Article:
Remembering Laura Deckelman


 She perfectly captured Rockaway life behind a lens, and now the many subjects of her photos are mourning the sudden loss of someone who fought hard for her community through the best way she knew how—photography. Laura Deckelman died on May 5.

On Tuesday, May 5, many in Rockaway were shocked to hear the news of Deckelman’s death. According to her longtime neighbors in Bayswater, Deckelman died of a heart attack at 66, leaving behind her three children, David, Michael and Shifra, and reuniting with the love of her life, her husband, Paul Deckelman, who died on March 27, 2018 due to melanoma.

As word spread about the sudden loss, the many who knew her were left devastated, and those who simply knew her from her thousands of photos documenting some of Rockaway’s biggest to its smallest events, along with her advocacy efforts, were saddened by her passing.

Deckelman was never seen without a camera. With a smile on her face, she captured Rockaway’s moments of devastation, to moments of strength, to things that simply exemplified Rockaway life. Following Hurricane Sandy, she documented the devastation across Rockaway to show the world beyond the peninsula, what was happening to her neighbors. Through her photos, she became an advocate for Rockaway, especially when it came to the Rockaway ferry.

When emergency ferry service began after Hurricane Sandy in November 2012, Deckelman became a regular rider, and even more so when the ferry was under threat of being taken away. Deckelman was such an avid rider that the ferry company at the time, Seastreak, gave her an unlimited pass in exchange for use of her photos documenting the beauty and necessity of the quick ride to Manhattan. As the de Blasio administration threatened to stop the ferry service after the A train was back up and running, Deckelman’s photos became even more important. Deckelman was a vital member of the Rockaway United to Save the Ferry group, advocating for continued ferry service. She attended every rally, and documented them along the way, to show the city how much the ferry meant to the community with limited transportation options. Ultimately, the ferry service was discontinued at the end of October 2014, but Deckelman’s battle to bring it back never ceased.

Her efforts did not go unnoticed. In May 2015, she and longtime ferry advocate Joe Hartigan, were honored as “Heroes of the Harbor” by the Metropolitan Waterfront Alliance. In 2016, there was a bigger win for all ferry advocates as de Blasio announced that the ferry would return as part of a citywide service in 2017. Fellow ferry activists, Danny Ruscillo and the late Linda Ruscillo, called for Deckelman to be recognized for her efforts by naming Rockaway’s ferry stop, “Deckelman’s Landing.” The Ruscillos began a petition for the effort and delivered more than 2,000 signatures of support for the naming to City Hall. The mayor ultimately decided against naming the city’s ferry landings, but Deckelman was given a very special honor. On April 30, 2017, before the first NYC Ferry operated by Hornblower took its maiden voyage, Deckelman was named godmother of the ship Urban Journey, and was given the honor of christening it. She proudly wore a smile as she smashed the celebratory bottle of champagne on the boat’s railing, marking the moment ferry service had finally returned to Rockaway.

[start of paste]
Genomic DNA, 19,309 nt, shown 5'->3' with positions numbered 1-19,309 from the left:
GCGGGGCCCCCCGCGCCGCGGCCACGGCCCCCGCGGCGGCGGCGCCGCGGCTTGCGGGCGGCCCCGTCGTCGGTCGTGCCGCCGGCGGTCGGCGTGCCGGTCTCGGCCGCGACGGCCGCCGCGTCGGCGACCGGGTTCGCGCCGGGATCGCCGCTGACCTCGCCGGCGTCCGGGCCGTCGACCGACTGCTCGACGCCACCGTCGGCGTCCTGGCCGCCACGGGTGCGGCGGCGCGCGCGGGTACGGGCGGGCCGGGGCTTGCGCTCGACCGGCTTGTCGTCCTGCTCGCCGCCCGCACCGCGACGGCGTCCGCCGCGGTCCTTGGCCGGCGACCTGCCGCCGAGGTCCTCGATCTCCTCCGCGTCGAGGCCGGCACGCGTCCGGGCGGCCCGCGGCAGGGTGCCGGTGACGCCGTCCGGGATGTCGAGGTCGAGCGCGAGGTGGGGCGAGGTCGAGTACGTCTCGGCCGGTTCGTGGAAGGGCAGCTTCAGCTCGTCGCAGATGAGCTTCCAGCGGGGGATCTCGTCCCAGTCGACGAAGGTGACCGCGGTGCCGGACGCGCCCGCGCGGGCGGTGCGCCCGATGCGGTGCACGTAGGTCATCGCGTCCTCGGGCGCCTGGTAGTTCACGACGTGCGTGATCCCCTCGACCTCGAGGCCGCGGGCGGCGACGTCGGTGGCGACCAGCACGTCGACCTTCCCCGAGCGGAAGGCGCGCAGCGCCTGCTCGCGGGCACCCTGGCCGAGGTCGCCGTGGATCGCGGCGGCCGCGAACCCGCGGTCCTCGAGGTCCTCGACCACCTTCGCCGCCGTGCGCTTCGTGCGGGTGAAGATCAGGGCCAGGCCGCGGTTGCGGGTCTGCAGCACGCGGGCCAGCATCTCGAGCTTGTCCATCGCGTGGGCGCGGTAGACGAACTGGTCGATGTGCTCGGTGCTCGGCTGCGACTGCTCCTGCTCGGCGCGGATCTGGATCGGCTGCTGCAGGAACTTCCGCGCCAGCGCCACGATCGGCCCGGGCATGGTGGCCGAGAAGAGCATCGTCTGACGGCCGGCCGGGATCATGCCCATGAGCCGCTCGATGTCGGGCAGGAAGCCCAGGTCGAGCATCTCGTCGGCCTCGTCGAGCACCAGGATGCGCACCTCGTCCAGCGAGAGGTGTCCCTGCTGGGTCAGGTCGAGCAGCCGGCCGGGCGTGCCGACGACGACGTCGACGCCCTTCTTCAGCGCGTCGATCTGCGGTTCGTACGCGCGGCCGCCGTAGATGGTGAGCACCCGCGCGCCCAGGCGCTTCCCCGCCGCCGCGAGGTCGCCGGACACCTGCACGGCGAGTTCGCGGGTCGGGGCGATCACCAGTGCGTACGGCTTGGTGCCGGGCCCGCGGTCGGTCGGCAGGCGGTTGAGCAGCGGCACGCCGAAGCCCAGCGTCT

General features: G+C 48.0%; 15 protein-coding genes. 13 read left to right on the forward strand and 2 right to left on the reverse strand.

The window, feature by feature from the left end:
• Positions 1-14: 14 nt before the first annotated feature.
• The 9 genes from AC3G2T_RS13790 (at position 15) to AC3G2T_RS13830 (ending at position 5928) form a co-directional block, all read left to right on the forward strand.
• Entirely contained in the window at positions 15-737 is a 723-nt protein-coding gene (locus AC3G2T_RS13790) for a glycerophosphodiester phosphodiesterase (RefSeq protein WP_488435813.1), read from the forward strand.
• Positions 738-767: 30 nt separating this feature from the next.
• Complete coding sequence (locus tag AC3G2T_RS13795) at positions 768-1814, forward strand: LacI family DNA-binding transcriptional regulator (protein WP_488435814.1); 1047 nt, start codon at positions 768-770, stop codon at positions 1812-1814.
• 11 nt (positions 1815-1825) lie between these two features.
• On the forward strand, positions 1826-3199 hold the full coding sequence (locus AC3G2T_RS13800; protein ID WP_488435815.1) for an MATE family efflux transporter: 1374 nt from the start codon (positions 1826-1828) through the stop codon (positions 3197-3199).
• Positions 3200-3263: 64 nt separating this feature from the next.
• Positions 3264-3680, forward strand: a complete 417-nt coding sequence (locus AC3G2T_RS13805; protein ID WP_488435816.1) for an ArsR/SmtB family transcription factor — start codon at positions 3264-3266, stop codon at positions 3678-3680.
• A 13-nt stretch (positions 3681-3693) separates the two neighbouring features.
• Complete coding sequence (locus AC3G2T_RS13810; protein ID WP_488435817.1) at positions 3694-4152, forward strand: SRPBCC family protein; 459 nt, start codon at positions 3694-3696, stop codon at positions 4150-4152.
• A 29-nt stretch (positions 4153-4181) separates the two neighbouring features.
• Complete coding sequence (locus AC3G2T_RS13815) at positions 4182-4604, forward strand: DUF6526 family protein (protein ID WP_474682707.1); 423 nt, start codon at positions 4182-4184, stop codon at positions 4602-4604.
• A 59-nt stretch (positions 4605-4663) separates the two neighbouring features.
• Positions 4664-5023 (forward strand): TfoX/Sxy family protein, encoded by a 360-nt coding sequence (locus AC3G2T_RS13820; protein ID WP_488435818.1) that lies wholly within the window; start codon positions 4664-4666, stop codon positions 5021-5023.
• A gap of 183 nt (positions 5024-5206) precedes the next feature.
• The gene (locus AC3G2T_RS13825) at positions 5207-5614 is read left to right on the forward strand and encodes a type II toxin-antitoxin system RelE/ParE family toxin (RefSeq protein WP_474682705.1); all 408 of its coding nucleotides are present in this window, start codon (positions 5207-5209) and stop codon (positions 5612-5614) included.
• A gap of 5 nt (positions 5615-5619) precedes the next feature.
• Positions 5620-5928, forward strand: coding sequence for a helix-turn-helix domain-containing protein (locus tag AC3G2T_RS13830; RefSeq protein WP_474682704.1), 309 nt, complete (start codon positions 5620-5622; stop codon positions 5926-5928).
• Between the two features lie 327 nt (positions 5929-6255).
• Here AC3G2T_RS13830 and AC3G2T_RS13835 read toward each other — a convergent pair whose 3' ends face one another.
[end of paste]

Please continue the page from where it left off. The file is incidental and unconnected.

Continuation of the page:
Beyond her photos and advocacy efforts, Deckelman had many other talents. While her parents wouldn’t let her study art in college at Hofstra University in the 1970s, she did study sociology and went on to become a radio engineer. Deckelman celebrated her Jewish faith, often making it a subject of her creativity. In 2000, she wrote and published a book called “The ‘Final Solution’ is Life: A Chassidic Dynasty’s Story of Survival and Rebuilding.” After returning to school from 2004 to 2007, she took painting courses at Queens College and went on to win an award from the Rockaway Artists Alliance for her oil painting, “Rebbe With Lulov.”

It was at Hofstra that Deckelman met her husband, Paul, in the early 1970s and it wasn’t long before they married. They rarely left each other’s side, until Paul’s unexpected passing in 2018. Having lost her other half, Laura was left devastated. However, she still turned to her second love of photography to seek solace. 

At three years old, Deckelman received her very first camera from her father and she never stopped snapping away. She turned to digital photography in 2009. In addition to using her photos for advocacy efforts, Deckelman had a knack for capturing the simple things that make Rockaway special—surfers, beach life, sunsets, Lisa G’s Zumba classes, memorials like the yearly 9/11 ceremony at Tribute park and the Flight of 587 and beyond. It is those photos, and the memories of the kind, joyful, creative woman who took them, that Rockaway now has to hold on to.

Laura Deckelman was laid to rest on Wednesday, May 6 at Beth David Cemetery in Elmont.

By Katie McFadden

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